What can be more personal than one’s own death? And yet this is one of the most controversial matters that inevitably involves and influences the people we love. In this 25-min film, director / writer Saurav Kumar tackles the subject “head down” with a story about the last choices of a woman facing a terminal disease.

As we learn at the very beginning of the film, Vidya (Ruchika Rai) is diagnosed with breast cancer, she has refused heavy doses of chemotherapy and chosen to die in a more “natural” way, following the course of the disease. What we discover, bit by bit is that she has a young daughter, Piku, who is being looked after by a friend, and an estranged older sister Vaidehi (Richa Mohan). Prompted by her friend Angad (Srinivas Chandrashekar), Vidja reluctantly contacts her sister who immediately responds and visits. Vidja’s choice of distancing herself from the daughter as she doesn’t want to show the girl her last days, devastated by the illness, is at the centre of the discussion between the sisters. Vidja’s last autumn will be the time to fix the past and treasure family bonds.

This sombre and compassionate work aims to convey a humanistic  message of life after death, intended not in the spiritual way but as a natural cycle, like the seasonal metaphor of the title suggests. The final quote “In my end is my beginning” from T.S. Eliot’s “East Cocker” is an erudite touch that links the poem about time and human connections to the capers of the two sisters. It is a story of reconciliation and the importance of family ties.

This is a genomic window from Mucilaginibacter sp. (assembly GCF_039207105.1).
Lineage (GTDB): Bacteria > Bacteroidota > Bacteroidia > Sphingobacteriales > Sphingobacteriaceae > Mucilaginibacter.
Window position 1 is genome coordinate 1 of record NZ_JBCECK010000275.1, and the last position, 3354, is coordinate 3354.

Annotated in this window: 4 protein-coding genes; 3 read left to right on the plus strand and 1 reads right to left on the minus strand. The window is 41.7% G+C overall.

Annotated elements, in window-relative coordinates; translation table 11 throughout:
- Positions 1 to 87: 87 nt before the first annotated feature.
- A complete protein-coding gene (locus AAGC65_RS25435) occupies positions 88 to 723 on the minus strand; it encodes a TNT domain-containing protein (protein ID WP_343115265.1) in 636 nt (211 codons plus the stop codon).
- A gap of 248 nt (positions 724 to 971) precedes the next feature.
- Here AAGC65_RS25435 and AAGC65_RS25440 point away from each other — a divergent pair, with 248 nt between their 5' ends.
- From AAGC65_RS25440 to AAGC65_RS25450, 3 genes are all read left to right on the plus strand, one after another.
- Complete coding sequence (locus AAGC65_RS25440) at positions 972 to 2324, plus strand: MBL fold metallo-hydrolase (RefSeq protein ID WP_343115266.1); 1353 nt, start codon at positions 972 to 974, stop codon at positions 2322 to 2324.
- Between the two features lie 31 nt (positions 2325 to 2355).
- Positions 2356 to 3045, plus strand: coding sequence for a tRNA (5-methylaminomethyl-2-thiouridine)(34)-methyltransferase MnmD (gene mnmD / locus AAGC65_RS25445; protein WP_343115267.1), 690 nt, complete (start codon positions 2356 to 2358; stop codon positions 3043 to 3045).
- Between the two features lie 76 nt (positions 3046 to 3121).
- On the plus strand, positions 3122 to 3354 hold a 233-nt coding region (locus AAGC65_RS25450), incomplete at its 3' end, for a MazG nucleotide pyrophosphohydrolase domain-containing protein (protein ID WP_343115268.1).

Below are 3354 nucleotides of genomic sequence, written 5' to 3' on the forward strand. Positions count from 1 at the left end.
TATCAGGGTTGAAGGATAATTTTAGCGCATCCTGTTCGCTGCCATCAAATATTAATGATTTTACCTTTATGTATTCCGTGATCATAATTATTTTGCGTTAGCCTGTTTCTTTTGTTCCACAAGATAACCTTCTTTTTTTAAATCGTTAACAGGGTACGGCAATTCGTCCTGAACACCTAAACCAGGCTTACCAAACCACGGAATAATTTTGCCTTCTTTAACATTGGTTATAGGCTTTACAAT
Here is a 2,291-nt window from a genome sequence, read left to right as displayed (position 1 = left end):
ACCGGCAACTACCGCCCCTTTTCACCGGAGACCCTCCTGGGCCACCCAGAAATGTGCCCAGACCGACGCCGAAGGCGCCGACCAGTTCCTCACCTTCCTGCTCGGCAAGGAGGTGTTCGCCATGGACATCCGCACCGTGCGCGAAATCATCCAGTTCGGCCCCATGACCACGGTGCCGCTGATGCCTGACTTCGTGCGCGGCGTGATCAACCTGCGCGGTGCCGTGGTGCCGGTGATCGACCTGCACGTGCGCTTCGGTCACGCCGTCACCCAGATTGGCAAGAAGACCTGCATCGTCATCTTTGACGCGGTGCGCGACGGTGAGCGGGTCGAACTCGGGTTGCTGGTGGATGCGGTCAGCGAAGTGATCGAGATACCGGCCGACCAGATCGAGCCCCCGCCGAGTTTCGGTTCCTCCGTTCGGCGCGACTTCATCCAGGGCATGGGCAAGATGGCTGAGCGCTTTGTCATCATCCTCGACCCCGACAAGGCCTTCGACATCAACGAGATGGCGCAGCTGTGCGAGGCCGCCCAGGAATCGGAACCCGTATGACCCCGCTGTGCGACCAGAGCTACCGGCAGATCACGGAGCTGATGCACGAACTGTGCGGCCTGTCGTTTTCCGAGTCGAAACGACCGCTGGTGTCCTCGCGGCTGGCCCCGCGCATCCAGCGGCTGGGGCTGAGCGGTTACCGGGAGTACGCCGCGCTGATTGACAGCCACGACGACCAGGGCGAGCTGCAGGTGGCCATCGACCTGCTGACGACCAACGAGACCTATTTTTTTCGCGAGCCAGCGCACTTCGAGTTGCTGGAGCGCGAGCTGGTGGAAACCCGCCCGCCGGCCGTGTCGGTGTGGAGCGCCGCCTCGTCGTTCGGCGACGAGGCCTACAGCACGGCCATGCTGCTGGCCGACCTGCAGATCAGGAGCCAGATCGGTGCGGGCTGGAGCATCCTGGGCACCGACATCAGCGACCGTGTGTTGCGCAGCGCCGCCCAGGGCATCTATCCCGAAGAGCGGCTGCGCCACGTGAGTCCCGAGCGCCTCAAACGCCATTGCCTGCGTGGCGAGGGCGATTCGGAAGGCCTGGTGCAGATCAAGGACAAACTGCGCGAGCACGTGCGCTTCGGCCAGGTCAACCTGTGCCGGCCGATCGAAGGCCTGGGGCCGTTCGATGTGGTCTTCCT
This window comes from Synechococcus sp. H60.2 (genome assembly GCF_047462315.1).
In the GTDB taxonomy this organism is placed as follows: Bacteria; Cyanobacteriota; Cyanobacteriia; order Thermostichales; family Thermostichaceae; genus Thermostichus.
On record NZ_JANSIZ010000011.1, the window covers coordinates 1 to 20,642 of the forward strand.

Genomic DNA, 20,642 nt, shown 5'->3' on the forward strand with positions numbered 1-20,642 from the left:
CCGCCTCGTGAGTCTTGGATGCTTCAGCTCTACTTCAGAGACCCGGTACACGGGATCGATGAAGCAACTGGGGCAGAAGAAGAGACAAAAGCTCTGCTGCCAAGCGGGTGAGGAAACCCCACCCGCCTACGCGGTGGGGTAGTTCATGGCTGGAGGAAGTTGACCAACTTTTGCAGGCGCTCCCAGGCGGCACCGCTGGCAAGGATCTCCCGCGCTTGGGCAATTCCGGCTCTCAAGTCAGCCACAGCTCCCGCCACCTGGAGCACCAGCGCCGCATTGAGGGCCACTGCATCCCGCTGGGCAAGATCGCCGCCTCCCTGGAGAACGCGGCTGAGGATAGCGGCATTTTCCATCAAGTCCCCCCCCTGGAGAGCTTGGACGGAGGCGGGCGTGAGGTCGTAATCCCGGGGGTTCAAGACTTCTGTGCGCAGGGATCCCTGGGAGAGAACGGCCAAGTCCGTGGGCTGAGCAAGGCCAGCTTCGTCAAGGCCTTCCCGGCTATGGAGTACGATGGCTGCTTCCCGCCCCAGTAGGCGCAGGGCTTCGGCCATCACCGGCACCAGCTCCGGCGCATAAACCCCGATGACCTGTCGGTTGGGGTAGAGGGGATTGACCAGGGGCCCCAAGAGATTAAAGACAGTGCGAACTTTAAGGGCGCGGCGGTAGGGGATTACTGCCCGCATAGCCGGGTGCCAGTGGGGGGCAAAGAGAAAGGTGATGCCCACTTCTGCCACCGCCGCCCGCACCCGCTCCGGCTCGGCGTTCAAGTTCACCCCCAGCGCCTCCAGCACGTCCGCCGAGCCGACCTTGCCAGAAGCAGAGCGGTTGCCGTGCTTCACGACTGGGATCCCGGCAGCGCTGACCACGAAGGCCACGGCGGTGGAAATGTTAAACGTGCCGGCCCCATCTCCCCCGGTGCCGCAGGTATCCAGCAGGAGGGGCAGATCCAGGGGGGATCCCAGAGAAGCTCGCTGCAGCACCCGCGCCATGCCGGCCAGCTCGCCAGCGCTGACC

However, it feels like something is oddly missing in the characters’ development and in their back stories. In fact, this would probably be a good feature film if the script explored more the past of the characters. What did make the sisters fall out? What ever happened to Piku’s father? What is the (lovely/strange) relationship between Vidja and Angad? How did Vaidehi re-built a non existent connection with Piku? And most of all, how Vidja’s extreme choice will affect little Piku? Lots of questions spring to mind and they are sadly left unanswered.

From a woman’s point of view, I struggled to believe Vidja could make such a radical decision about her daughter, and founded it highly questionable, but it is probably due to the lack of knowledge about her previous years and the past that has shaped the character’s actions.

The film is carried by the amazing full-on performance of Ruchika Rai who imbues the part with stupor, despair and resignation, giving gravitas to the whole work. A bit less persuasive as a sister reappearing after many years is Richa Mohan; her positive attitude is welcome but it lacks slightly in depth. Very welcome is the “positive masculinity” character of Angad, a compassionate friend and companion of the autumn of Vidja’s life. The actors are orchestrated with measure and control by the director and the cinematography reflects the autumnal feeling, which is highlighted with vigor by a score made of a moving selection of classical music.

The desire for more that the movie ignites, in this case is not a negative factor but a push and an opportunity to develop further a good idea. I would be happy to see this short turned into a longer work and given the depth and complexity that the subject requires. I am sure it would be a compelling feature film.

On paper I am an Italian living in London, in reality I was born and bread in a popcorn bucket. I've loved cinema since I was a little child and I’ve always had a passion and interest for Asian (especially Japanese) pop culture, food and traditions, but on the cinema side, my big, first love is Hong Kong Cinema. Then - by a sort of osmosis - I have expanded my love and appreciation to the cinematography of other Asian countries. I like action, heroic bloodshed, wu-xia, Shaw Bros (even if it’s not my specialty), Anime, and also more auteur-ish movies. Anything that is good, really, but I am allergic to rom-com (unless it’s a HK rom-com, possibly featuring Andy Lau in his 20s)"